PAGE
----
But all is not well in the Kingdom.
It certainly appears that one of the most important activities that Kings Island is working on is per-cap spending. I had a bratwurst lunch for a very reasonable $4.30 (though the $2 small beverage is outrageous, as at almost all parks). But the park is filled with extra-pay activities...extremely expensive games, shops, food stands, and the $7 climbing wall. To my suprise, people actually pay these prices for this stuff. It occurs to me that perhaps the real key is that Kings Island sells lots of season passes, and that people who didn't just fork out $33 to enter the park are more free-spending once inside.
But while PKI works to cut costs and increase per-caps, they seem to be neglecting their obligations in the "fun" department. The Beast was CRAWLING. I walked off of Outer LIMits with a headache and possibly an injury. A ride on the Racer had disasterous results. By Noon, I was reminding myself that I was supposed to be enjoying myself. But it seems to me that if I am reminding myself that I am supposed to be having fun, obviously I'm NOT having fun. It isn't fun to be injured on a ride because of ill-conceived "safety" measures. And it isn't baseless whining when coaster enthusiasts complain when a park mistreats a ride. We coaster nuts complain because we know that things can be better; that things don't have to be the way they are. The majority of the park visitors don't complain to the park because they DON'T KNOW any better, and because they assume that there aren't any other options. And the parks assume that everything is OK. So why do I hear customers getting off of coasters complaining about the same things we enthusiasts complain about? Why do I hear customers grumbling about the $2 drinks? And more to the point, why don't the parks seem to hear...and act on...these grumblings?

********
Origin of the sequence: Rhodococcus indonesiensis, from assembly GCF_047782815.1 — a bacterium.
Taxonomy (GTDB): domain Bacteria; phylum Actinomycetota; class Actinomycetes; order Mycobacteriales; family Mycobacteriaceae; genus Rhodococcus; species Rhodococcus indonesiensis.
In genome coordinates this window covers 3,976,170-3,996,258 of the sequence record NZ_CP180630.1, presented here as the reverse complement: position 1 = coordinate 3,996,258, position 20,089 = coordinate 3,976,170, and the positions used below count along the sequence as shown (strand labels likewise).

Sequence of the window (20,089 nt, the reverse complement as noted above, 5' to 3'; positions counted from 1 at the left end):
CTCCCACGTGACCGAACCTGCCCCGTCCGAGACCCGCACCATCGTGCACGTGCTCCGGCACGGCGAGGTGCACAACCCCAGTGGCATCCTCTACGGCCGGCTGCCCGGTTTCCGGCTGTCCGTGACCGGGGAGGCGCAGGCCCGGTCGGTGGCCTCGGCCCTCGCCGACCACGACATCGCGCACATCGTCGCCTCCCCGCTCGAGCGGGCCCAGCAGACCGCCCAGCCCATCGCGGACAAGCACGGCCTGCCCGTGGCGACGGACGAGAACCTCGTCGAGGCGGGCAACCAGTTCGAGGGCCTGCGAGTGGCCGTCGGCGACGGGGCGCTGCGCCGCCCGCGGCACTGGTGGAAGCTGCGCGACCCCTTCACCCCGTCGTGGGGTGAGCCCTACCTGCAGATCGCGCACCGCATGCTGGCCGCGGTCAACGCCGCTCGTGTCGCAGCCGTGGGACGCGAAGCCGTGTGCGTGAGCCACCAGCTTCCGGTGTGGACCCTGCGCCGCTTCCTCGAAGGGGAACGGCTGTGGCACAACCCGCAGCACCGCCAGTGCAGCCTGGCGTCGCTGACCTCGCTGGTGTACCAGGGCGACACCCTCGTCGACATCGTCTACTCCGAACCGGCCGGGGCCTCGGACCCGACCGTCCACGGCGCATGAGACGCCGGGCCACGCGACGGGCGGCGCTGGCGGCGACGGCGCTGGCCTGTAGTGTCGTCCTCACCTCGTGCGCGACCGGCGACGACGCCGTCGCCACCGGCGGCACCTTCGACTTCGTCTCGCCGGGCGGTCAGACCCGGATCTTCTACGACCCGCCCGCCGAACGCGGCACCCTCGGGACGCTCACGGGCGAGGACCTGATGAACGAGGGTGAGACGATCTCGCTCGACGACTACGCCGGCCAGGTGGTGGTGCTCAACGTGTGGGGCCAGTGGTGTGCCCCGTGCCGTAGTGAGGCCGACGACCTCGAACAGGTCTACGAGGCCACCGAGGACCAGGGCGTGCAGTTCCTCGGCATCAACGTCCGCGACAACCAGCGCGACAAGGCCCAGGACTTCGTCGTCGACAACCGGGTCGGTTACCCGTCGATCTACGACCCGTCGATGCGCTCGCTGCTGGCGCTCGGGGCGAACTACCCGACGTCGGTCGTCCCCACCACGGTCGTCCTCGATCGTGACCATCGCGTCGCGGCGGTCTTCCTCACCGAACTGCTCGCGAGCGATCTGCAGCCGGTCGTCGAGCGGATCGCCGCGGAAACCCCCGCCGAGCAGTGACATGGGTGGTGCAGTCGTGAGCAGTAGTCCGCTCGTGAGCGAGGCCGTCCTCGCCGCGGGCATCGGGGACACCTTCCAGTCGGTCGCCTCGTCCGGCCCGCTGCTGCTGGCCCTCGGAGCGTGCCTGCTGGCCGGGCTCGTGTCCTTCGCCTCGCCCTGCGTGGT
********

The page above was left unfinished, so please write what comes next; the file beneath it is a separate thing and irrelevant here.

I don't have the answers. All I know is that I spent a day at Kings Island and emerged battered and bruised from riding coasters, many of which simply weren't that enjoyable. Sure, Kings Island has its good points. But it seems to me that a lot of the FUN is missing from that park. And I find that disturbing.
--Dave Althoff, Jr.
Next: Cedar Point
Back to the 1998 Park Visits index
Back to Dave's Adventures
Back to Dave's page...